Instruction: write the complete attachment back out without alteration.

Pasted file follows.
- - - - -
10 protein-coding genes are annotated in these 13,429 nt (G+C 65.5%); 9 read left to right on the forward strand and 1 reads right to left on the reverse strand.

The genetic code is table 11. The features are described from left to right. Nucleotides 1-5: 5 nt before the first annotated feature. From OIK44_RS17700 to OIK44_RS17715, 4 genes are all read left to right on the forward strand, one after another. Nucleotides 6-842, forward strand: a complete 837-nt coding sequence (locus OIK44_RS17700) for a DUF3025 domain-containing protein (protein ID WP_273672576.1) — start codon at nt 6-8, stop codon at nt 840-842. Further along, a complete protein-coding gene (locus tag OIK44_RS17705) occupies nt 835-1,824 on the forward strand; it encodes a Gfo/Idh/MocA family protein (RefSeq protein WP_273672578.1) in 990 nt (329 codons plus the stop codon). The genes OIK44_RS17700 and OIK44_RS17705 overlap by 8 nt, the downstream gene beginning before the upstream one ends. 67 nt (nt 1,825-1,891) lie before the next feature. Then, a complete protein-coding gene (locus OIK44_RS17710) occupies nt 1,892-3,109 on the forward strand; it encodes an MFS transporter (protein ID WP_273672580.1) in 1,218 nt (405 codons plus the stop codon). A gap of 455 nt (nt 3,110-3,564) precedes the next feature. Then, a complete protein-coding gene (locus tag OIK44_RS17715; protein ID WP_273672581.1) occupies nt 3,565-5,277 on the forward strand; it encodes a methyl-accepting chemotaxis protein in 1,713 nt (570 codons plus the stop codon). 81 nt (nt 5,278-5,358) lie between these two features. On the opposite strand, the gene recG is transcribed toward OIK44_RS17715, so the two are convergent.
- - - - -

10 protein-coding genes are annotated in these 13,429 nt (G+C 65.5%); 9 read left to right on the forward strand and 1 reads right to left on the reverse strand.

The genetic code is table 11. The features are described from left to right. Nucleotides 1-5: 5 nt before the first annotated feature. From OIK44_RS17700 to OIK44_RS17715, 4 genes are all read left to right on the forward strand, one after another. Nucleotides 6-842, forward strand: a complete 837-nt coding sequence (locus OIK44_RS17700) for a DUF3025 domain-containing protein (protein ID WP_273672576.1) — start codon at nt 6-8, stop codon at nt 840-842. Further along, a complete protein-coding gene (locus tag OIK44_RS17705) occupies nt 835-1,824 on the forward strand; it encodes a Gfo/Idh/MocA family protein (RefSeq protein WP_273672578.1) in 990 nt (329 codons plus the stop codon). The genes OIK44_RS17700 and OIK44_RS17705 overlap by 8 nt, the downstream gene beginning before the upstream one ends. 67 nt (nt 1,825-1,891) lie before the next feature. Then, a complete protein-coding gene (locus OIK44_RS17710) occupies nt 1,892-3,109 on the forward strand; it encodes an MFS transporter (protein ID WP_273672580.1) in 1,218 nt (405 codons plus the stop codon). A gap of 455 nt (nt 3,110-3,564) precedes the next feature. Then, a complete protein-coding gene (locus tag OIK44_RS17715; protein ID WP_273672581.1) occupies nt 3,565-5,277 on the forward strand; it encodes a methyl-accepting chemotaxis protein in 1,713 nt (570 codons plus the stop codon). 81 nt (nt 5,278-5,358) lie between these two features. On the opposite strand, the gene recG is transcribed toward OIK44_RS17715, so the two are convergent.